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Icewind Dale By John "Award" Del Percio, August 6, 2000
Developer :Black Isle Studios
Publisher :Interplay
Release Date :Early July 2000
Demo Available : No
Table of Contents

· Introduction
· Closer Look
· Facts
· Final

Once More Unto the Breach

For those of you returning to the Realms, much has changed in Faerun, yet much has stayed the same.

The primary difference between Baldur's Gate and Icewind Dale is in the very essence of the gameplay. In Baldur's Gate, it took a more traditional AD&D approach of exploring the lands and buildings, speaking to everyone you can. Icewind Dale only has specific points of speaking to important characters, but for the most part goes more the way of the classic dungeon crawl. Perhaps to be more like the Action RPG's. There is one central town as opposed to many towns across the land. While you will run across a few other merchants across the land that you can trade with, they are often specialized and you can't accomplish everything you would want to run to town for. Thus, you must make frequent runs to town to stock up on arrows, bullets, and bolts, which can be annoying with no way to instantly arrive there. Fortunately, I have managed to fair well with just running on melee and magic until I complete a dungeon. Don't worry about only one town, though, there is still plenty of story line to go around, and you still have six long chapters.

Icewind Dale still uses the Infinity engine, but fortunately does not look outdated in the slightest. With the same well organized interface as Baldur's Gate with a few improvements, and even more beautiful 32bit graphics in the pre-rendered world where no two screens are alike, it couldn't look more real, using a few improvements over Baldur's Gate. One unfortunate thing that did not work out was OpenGL support for hardware acceleration. Unfortunately, it is unsupported, and it shows. Even with the latest drivers for my TNT, it kept trying to ignore my video card, and use the CPU resulting in unplayable slowdown. Fortunately; however, it looks magnificent in 2D as well, in fact, one of the artists on the game commented on the Interplay forums that he thought it looked better in 2D anyway.

Big cess pools...yum!
More crypts
The inn at Kuldahar

Another major tweak that appears to have been given an overhaul is character sleeping. Anyone who played Baldur's Gate probably had their fists through three or more keyboards having punched through them in frustration that every time you went to sleep to recharge a spell, you ended up ambushed, after waiting for that darn movie to play. Being far more combat oriented, you'll find Icewind Dale's sleeping to more times than not, be successful. Also, the respawning of enemies does not occur in most places. The game is far more linear than the non-linear Baldur's Gate. In BG, you could pretty much go anywhere, and keep beating on the respawning monsters in the wilderness aside from a few places that were only available after certain chapters. In IwD, you can only go to each area as it is added to your map after completing the last location.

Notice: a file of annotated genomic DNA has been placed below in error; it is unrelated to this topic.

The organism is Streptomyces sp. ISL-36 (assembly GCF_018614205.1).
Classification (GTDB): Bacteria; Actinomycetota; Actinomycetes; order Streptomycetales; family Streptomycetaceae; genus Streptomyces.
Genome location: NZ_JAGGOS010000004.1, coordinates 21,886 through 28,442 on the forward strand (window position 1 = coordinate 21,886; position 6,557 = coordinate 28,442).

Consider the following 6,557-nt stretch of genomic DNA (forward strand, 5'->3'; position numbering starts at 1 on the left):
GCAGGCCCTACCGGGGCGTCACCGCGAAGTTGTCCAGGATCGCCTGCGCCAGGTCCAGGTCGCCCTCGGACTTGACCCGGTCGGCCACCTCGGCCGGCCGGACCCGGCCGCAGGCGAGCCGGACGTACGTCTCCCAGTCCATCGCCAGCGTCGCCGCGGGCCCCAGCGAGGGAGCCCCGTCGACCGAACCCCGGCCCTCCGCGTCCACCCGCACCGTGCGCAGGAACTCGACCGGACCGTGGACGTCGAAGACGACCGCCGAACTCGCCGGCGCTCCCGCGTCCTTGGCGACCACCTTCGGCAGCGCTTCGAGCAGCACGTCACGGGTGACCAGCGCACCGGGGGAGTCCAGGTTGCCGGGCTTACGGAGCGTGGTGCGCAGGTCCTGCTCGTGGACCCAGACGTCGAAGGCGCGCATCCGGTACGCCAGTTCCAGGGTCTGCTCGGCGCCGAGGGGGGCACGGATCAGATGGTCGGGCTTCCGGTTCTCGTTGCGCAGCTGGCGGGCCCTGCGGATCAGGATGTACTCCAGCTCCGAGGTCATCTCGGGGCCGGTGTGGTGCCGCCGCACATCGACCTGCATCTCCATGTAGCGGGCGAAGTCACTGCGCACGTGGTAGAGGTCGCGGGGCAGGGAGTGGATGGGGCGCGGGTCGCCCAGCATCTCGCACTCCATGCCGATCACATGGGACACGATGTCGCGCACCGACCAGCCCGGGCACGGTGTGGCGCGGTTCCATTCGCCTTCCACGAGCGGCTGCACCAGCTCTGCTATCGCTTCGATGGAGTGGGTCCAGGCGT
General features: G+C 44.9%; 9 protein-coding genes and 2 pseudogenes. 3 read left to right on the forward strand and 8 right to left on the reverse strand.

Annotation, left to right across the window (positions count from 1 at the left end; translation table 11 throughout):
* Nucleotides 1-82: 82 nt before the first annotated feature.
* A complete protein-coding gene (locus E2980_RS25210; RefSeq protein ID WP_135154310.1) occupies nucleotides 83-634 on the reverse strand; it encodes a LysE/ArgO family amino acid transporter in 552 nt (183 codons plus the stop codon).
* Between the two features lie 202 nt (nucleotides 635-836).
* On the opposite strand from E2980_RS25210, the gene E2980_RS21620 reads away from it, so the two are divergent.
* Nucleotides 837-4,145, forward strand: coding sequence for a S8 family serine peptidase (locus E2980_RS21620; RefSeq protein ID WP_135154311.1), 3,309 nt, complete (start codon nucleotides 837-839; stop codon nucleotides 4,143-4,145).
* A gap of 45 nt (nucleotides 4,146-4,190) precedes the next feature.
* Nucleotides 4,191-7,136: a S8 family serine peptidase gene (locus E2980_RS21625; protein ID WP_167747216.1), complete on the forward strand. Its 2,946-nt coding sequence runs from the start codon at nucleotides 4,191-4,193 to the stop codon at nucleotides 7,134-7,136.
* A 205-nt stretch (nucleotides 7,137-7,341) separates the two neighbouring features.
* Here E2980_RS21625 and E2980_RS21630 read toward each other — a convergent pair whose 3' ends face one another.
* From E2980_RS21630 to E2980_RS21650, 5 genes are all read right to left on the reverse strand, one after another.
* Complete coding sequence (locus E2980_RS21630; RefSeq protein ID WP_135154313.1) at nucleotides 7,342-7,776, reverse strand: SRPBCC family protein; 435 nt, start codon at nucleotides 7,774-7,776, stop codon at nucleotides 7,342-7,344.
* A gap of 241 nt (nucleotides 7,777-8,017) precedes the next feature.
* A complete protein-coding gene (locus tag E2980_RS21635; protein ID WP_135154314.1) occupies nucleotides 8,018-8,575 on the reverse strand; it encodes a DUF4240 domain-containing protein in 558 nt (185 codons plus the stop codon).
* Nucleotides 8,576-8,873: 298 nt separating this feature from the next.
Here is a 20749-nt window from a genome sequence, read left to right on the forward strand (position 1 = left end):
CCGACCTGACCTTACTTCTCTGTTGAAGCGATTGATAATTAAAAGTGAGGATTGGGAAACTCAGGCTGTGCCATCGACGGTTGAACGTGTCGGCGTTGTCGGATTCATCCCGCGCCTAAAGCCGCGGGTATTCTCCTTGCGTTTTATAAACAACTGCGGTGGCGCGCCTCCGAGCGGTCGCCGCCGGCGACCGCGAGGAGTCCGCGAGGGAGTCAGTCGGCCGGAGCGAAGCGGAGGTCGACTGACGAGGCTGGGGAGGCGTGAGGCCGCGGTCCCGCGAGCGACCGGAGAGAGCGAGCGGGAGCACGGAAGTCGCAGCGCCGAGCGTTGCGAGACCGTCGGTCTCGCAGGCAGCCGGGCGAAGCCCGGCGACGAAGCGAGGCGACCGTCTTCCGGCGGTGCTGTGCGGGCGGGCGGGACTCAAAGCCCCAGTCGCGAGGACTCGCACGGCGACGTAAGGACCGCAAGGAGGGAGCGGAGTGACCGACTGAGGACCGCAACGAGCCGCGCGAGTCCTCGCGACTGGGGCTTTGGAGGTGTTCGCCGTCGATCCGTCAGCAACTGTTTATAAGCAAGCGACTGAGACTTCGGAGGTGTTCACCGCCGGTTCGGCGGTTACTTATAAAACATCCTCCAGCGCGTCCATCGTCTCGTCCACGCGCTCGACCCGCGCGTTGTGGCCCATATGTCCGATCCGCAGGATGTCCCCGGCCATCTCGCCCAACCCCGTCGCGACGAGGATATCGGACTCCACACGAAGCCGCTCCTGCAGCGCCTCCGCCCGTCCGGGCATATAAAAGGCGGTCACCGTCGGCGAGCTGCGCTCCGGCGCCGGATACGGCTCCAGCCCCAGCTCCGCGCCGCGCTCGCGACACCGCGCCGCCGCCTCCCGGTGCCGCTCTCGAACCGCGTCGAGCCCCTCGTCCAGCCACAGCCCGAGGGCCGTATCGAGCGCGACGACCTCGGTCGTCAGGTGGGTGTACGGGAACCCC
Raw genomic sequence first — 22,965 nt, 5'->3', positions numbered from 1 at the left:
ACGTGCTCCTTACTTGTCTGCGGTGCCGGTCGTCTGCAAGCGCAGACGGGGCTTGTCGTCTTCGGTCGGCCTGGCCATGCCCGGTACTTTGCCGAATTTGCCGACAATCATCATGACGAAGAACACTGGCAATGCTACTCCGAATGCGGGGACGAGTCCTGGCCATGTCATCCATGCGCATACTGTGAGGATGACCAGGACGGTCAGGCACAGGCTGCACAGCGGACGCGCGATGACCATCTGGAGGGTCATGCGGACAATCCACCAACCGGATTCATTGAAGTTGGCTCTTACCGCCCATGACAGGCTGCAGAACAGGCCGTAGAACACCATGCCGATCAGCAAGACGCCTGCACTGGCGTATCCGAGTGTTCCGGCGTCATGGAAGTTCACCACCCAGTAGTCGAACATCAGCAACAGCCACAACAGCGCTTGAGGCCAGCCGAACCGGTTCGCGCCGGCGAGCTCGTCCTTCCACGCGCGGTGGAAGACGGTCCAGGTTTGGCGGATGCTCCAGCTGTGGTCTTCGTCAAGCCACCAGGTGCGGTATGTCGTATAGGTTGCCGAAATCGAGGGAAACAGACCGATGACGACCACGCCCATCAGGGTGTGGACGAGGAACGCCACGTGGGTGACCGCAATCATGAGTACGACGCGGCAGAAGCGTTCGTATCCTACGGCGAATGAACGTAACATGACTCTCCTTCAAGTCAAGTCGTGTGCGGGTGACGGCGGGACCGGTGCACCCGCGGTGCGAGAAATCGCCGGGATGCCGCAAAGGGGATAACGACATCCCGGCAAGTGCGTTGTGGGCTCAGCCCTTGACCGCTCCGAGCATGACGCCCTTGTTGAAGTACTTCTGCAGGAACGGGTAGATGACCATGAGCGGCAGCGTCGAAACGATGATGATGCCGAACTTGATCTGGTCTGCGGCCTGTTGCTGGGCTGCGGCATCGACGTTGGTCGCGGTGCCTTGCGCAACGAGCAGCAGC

Also, you will notice party formation to be rather different. Where Baldur's Gate focused around a single character who met other adventurers along the way and incorporated them into your party. In IwD, you get to create your own entire party. The experience system has also been tweaked, and you can level up much quicker. With a total of 18 levels (for all you non AD&D'ers, that is a high level in AD&D) and eight spell levels (the last two can not be memorized) you end up with one very powerful party. Another thing that adds to your parties power is the rather non-AD&D-like feature of being able to always roll the maximum amount for hit points on levelup.

The temple of Kuldahar
Desolate caverns
Casting Magic Missile in a cave

The nicest element of BG is still there: the strategic battles. Far more than just hack and slash, you can pause the action and plan your attacks. Just be sure to save before every battle. You'll be doing a lot of saving and loading in this game until you get the strategy right. Not only that, but unlike many other games, the monsters are not just there for the sake of being there, all sent to kill you from the supernatural forces. They are there for their own motives, and kill you merely because you mettled in their plans. While their plans are sometimes evil, and sometimes for survival, nevertheless they are existing in the world, and are there for a reason. While BG focussed around attacking human enemies who were bent on power, money, and other causes, IwD focusses mostly on monsters and undead, but even monsters have motives.

One downfall to some people of the BIS games is the fact that they fall short in multiplayer, due to being bound to the same location as everyone else, the same dialogs, and overall, no freedom in a completely linear game. This is not really a flaw of the game though. They did the best they could, but there isn't too much you can do with multiplayer for this type of game. The focus is entirely on the single player. Even the re-play value suffers. Once you've beaten it, you've seen everything, and to play again is just to do it all over again. It is not too great a loss; however, as it is a very long game. Not quite as long as Baldur's Gate, but almost, and the multiplayer trade off is worth it, because it is unlike any experience you've ever had, and the story will stay with you for a while.

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